Friday, January 6, 2012


This week's movie (yes, I skipped the theater last week) was Melancholia, directed by Lars von Trier.

Melancholia is a movie in two parts, each focusing on one of two sisters. The first part focuses on Justine, played by Kirsten Dunst, on the evening of her marriage. She starts off seemingly happy, in love and carefree. She, however, gradually slips into a strange funk, and slips away from the reception at nearly every opportunity. It's implied throughout this half that the wedding and reception were planned to make Justine happy, implying that she has some emotional problems that the people around her obviously don't know how to handle.

The second half focuses on Claire, Justine's older sister, played by the overly prolific Charlotte Gainsbourg. It begins with Justine coming to stay with Claire and her family. By this point, Justine has fallen into a deep depression (also known as...melancholia) leaving her constantly tired and unable to perform even the simplest of tasks. As Justine seems to get better (at least a little bit), Claire's emotional state begins to deteriorate. Alluded to briefly in the first half, a rogue planet, called Melancholia, is traveling towards Earth. Although her husband assures her that it will not hit Earth, Claire becomes increasingly concerned with the thought that it will.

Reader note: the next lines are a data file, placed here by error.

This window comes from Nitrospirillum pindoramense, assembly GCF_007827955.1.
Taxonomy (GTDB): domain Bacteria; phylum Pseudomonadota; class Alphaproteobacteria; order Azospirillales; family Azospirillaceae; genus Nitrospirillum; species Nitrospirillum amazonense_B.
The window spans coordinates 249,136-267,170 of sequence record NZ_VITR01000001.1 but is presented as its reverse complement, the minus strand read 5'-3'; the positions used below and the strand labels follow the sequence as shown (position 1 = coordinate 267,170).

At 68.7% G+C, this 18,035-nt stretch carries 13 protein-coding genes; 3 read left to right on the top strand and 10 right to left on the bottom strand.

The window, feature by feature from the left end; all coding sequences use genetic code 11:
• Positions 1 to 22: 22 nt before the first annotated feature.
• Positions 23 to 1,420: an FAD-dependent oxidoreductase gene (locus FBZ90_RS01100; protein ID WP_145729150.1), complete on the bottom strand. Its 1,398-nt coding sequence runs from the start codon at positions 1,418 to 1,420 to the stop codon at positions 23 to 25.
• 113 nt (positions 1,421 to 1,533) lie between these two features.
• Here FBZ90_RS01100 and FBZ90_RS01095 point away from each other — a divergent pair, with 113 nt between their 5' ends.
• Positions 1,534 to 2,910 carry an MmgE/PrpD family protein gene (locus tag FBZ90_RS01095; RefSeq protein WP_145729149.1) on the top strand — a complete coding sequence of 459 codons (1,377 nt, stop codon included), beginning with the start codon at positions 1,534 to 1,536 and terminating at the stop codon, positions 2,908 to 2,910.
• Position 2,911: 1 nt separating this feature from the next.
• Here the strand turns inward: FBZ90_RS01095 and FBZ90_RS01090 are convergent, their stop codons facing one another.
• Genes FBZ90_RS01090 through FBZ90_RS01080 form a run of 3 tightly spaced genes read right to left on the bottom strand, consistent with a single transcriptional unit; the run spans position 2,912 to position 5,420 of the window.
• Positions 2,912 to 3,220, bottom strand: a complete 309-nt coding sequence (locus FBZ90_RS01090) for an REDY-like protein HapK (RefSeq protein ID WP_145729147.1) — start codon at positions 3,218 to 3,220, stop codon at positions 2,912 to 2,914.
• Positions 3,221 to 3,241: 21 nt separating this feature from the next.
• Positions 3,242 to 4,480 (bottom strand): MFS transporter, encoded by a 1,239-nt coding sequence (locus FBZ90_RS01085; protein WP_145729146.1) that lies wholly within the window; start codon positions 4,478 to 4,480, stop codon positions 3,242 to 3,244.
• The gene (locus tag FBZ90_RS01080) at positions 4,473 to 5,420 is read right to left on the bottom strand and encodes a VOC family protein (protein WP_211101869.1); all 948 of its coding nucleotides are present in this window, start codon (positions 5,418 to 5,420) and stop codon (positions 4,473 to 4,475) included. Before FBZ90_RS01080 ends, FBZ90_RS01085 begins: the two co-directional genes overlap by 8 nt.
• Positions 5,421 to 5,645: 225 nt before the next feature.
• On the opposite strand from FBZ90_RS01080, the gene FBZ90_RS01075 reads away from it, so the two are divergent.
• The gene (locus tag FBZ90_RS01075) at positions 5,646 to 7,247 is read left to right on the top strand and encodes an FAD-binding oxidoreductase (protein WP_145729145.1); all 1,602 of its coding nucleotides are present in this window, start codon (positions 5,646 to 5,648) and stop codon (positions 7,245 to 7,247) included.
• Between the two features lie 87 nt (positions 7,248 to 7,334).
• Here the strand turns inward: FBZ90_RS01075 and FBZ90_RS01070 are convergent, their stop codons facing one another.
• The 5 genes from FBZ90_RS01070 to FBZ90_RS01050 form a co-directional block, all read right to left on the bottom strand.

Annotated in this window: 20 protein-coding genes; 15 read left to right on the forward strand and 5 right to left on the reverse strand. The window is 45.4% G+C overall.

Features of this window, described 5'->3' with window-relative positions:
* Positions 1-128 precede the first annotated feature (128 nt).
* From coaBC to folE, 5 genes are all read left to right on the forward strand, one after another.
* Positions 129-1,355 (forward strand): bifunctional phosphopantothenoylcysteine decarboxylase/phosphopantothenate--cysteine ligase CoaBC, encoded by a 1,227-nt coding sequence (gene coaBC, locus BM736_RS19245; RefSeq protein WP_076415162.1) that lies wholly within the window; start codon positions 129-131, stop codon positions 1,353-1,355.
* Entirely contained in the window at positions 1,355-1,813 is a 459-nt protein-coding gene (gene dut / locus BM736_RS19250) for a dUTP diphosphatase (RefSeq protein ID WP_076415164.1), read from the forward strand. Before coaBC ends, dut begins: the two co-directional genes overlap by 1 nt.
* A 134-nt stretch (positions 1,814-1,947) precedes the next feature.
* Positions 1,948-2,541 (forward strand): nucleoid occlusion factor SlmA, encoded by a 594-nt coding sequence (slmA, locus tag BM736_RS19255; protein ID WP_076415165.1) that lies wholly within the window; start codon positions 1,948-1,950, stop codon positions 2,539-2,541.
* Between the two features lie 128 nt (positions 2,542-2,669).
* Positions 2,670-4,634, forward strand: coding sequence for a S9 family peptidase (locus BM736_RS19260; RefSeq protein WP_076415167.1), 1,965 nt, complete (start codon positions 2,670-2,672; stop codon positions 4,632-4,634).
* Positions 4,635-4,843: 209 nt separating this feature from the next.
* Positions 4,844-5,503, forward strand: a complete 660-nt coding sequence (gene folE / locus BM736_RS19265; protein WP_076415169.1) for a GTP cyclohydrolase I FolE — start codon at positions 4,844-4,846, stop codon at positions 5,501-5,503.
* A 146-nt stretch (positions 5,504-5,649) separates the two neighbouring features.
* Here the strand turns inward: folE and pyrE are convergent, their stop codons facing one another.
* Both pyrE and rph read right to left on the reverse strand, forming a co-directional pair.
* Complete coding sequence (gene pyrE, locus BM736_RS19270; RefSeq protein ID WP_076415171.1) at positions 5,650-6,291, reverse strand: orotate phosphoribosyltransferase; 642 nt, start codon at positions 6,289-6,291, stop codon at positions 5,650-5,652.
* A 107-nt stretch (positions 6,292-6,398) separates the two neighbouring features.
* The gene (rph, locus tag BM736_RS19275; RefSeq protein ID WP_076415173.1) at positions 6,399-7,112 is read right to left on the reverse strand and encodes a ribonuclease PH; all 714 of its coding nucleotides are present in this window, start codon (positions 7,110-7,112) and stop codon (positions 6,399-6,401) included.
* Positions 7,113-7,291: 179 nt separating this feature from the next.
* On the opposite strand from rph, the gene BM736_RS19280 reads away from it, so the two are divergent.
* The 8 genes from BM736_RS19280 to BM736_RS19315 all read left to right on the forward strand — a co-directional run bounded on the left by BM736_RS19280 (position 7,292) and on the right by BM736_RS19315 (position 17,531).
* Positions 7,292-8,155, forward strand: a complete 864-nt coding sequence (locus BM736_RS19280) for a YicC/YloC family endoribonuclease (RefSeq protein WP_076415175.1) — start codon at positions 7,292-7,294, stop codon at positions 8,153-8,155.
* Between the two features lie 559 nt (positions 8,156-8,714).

This week was actually my second viewing of the movie; I had previously rented it on Amazon when I thought it wasn't going to be released locally. It was, however, certainly a movie that required more than one viewing. Though a bit hard to follow at times, it is an excellent story, made better by a stellar cast. I'm not really sure why, but I made up my mind that I didn't like Kirsten Dunst about eight years ago. Whatever her transgression was, she certainly redeemed herself here. Charlotte Gainsbourg, who I've already mentioned has spent the year doing way more than the rest of us, was excellent as well. The movie was also the first time I've seen Alexander Skarsgaard in anything; he is definitely swoon-worthy.

Maybe not for everyone, but definitely go see (or rent online) if you want to believe that Miss Dunst can be more than a baby vampire or Spiderman's girlfriend.

Movie score (the film did not feature a typical modern music soundtrack, but heavily incorporated elements of Wagner's Tristan & Isolde prelude):

As performed by the Bayerische Staatsoper Bayerisches Staatsorchester, conducted by Zubin Mehta

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